A tragic injury to a child on the church playground will test the church insurance policy and the character of a court.  Courts that will abandon the law in favor of a result are dangerous places.  Churches want to be open to the community and the public even though there is no economic benefit from such inclusiveness.  But, there are several risks.

In KT v Klein Road Church of God, Miss. App., Slip Op. 2016, a four year old was attending a local 4-H meeting with her mother and brother.  Most likely the four year old was not a meeting participant but was on the playground.  The four year fell off the swing set but when she landed struck her head on a tree root.  The family were not members of the church.

The trial court dismissed the case because as a licensee, i.e., a person with permission to be on the premises, the duty the church owed the child was only to refrain from willfully or wantonly causing injury.  If the child had been considered an invitee, the church would have had a higher duty which would include keeping the premises reasonably safe and to warn of hidden dangers that were not open and obvious.  The appellate court affirmed the trial court and the case was dismissed.

The appellate court was careful to note that the child and her family were not members of the church.  Therefore, because the common law duty of a premises owner did not recognize any intangible benefit to the church from the attendance of the family at the 4-H meeting, the child was not an invitee.  At common law, the premises owner must enjoy a tangible benefit from the visitor or the higher duty is not invoked.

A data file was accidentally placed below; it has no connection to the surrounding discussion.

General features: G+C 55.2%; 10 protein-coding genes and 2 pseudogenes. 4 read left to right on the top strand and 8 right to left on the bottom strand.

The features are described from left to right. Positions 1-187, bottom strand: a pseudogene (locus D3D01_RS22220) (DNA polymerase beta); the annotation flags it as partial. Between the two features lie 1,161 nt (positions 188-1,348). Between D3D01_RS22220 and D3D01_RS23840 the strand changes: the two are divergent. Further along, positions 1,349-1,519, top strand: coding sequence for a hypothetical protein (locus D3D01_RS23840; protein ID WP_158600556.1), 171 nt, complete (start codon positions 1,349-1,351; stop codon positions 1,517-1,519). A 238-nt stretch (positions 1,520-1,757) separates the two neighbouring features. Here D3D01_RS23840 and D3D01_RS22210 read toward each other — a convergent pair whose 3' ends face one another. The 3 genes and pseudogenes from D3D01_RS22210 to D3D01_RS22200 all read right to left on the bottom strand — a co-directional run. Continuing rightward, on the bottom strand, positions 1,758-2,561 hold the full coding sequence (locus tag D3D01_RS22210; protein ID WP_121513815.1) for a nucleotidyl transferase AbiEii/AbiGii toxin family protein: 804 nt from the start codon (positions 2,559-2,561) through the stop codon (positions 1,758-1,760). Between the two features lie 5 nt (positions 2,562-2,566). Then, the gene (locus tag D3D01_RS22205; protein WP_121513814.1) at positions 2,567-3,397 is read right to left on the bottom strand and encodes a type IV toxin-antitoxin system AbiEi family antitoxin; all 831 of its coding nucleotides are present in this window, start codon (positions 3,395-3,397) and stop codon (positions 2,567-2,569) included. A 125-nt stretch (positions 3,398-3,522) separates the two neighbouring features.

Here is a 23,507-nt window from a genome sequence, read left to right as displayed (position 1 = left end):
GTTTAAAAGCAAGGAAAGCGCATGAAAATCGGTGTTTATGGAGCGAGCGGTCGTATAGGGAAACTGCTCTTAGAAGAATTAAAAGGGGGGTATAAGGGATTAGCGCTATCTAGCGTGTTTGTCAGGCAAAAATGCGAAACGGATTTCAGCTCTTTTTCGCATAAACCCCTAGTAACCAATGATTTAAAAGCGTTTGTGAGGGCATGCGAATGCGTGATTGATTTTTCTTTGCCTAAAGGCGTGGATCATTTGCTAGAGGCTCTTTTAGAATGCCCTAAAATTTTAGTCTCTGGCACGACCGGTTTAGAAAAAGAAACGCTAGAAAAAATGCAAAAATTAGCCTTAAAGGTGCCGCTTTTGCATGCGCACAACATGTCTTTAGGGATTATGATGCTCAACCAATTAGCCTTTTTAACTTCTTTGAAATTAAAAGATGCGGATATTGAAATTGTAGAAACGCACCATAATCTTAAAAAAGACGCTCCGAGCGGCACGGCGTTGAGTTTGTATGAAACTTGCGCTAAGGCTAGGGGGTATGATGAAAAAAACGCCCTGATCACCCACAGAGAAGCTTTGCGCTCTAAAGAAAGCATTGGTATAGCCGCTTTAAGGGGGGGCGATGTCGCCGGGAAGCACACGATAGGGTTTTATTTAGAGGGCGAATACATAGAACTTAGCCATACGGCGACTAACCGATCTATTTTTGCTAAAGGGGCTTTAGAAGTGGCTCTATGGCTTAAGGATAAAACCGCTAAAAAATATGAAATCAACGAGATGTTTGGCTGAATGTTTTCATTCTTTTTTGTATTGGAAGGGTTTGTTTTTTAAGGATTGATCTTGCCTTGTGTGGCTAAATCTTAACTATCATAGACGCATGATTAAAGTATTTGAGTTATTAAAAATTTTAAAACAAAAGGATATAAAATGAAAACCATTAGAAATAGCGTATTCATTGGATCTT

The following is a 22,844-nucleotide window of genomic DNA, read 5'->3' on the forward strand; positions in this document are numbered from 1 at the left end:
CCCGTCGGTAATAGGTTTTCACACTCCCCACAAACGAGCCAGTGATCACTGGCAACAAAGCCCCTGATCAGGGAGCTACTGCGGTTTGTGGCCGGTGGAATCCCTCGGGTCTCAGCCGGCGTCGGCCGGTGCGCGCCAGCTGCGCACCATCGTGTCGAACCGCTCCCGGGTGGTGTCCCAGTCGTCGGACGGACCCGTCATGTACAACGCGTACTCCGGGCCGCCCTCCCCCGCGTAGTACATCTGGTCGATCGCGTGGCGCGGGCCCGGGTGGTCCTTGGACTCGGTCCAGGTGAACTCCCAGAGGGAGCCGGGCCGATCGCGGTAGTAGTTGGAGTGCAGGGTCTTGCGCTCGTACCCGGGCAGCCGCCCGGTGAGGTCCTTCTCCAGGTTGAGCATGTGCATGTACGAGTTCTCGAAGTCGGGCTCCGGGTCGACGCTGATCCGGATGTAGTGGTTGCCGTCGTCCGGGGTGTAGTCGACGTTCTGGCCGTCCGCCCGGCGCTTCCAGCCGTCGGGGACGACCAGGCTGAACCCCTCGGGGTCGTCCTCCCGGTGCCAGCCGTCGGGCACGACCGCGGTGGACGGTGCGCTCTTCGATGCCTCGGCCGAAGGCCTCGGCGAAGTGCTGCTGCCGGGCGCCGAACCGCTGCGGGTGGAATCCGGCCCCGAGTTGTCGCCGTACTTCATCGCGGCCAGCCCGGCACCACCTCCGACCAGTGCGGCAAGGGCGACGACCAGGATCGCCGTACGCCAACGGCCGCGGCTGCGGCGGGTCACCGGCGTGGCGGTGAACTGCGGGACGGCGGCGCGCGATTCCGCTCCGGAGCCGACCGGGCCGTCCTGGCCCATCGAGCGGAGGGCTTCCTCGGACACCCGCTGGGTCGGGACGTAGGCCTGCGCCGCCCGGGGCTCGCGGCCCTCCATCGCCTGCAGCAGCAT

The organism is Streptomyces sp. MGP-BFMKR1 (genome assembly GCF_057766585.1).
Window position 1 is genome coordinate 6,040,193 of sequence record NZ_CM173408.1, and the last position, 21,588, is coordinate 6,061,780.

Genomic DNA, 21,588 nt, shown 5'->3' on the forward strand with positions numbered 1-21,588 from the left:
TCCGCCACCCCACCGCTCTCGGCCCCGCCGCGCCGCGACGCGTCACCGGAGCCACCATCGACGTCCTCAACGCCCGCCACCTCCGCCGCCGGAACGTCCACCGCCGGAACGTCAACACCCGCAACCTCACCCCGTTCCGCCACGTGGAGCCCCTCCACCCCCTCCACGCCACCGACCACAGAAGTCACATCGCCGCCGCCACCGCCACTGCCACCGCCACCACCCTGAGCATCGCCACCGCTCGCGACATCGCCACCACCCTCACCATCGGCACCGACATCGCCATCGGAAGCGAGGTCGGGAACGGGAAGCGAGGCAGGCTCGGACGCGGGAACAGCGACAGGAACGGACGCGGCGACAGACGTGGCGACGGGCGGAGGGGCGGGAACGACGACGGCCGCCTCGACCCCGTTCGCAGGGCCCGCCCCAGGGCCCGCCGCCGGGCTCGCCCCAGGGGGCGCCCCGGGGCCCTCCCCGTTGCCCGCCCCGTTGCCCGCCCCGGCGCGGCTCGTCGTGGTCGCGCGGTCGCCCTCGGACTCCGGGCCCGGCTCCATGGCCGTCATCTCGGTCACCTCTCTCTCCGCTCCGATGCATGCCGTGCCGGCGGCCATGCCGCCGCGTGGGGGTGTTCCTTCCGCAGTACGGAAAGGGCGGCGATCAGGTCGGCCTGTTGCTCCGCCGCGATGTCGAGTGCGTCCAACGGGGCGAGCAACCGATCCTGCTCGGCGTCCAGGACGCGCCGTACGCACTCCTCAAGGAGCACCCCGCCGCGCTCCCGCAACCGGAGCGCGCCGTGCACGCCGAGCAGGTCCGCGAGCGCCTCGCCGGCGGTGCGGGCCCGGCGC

While it does not automatically follow that to a church member the church corporate owes the higher duty, it might.  Because church grounds and property are typically operated and maintained by volunteers, it is especially difficult to achieve a consistent high level of repair.  Also, safety standards guarded by volunteer church leaders with no training or qualifications in maintaining them, year in and year out, will lag because with all of the best intentions time and wear progress.  In the internet age, finding an inspector bi-annually to inspect and report would not be burdensome.  Most insurers provide such services free or upon referral.

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